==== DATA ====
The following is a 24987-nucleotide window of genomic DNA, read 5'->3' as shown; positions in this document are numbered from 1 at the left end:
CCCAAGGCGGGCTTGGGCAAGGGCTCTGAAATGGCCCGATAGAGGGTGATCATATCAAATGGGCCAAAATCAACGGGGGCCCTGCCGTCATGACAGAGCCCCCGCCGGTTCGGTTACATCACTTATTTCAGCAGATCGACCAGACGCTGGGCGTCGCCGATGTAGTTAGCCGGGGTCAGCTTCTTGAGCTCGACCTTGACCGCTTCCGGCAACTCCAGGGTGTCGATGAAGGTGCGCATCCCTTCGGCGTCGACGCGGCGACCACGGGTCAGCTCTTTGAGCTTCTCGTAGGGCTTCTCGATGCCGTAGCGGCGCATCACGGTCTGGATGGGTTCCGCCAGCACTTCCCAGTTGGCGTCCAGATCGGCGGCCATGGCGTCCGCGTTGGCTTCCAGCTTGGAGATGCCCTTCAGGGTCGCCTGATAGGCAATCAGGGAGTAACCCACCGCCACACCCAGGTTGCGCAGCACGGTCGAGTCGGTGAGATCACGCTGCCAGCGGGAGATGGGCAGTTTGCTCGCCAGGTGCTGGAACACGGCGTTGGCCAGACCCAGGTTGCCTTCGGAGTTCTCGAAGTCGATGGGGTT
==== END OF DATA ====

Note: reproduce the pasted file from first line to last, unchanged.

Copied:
The following is a 24987-nucleotide window of genomic DNA, read 5'->3' as shown; positions in this document are numbered from 1 at the left end:
CCCAAGGCGGGCTTGGGCAAGGGCTCTGAAATGGCCCGATAGAGGGTGATCATATCAAATGGGCCAAAATCAACGGGGGCCCTGCCGTCATGACAGAGCCCCCGCCGGTTCGGTTACATCACTTATTTCAGCAGATCGACCAGACGCTGGGCGTCGCCGATGTAGTTAGCCGGGGTCAGCTTCTTGAGCTCGACCTTGACCGCTTCCGGCAACTCCAGGGTGTCGATGAAGGTGCGCATCCCTTCGGCGTCGACGCGGCGACCACGGGTCAGCTCTTTGAGCTTCTCGTAGGGCTTCTCGATGCCGTAGCGGCGCATCACGGTCTGGATGGGTTCCGCCAGCACTTCCCAGTTGGCGTCCAGATCGGCGGCCATGGCGTCCGCGTTGGCTTCCAGCTTGGAGATGCCCTTCAGGGTCGCCTGATAGGCAATCAGGGAGTAACCCACCGCCACACCCAGGTTGCGCAGCACGGTCGAGTCGGTGAGATCACGCTGCCAGCGGGAGATGGGCAGTTTGCTCGCCAGGTGCTGGAACACGGCGTTGGCCAGACCCAGGTTGCCTTCGGAGTTCTCGAAGTCGATGGGGTT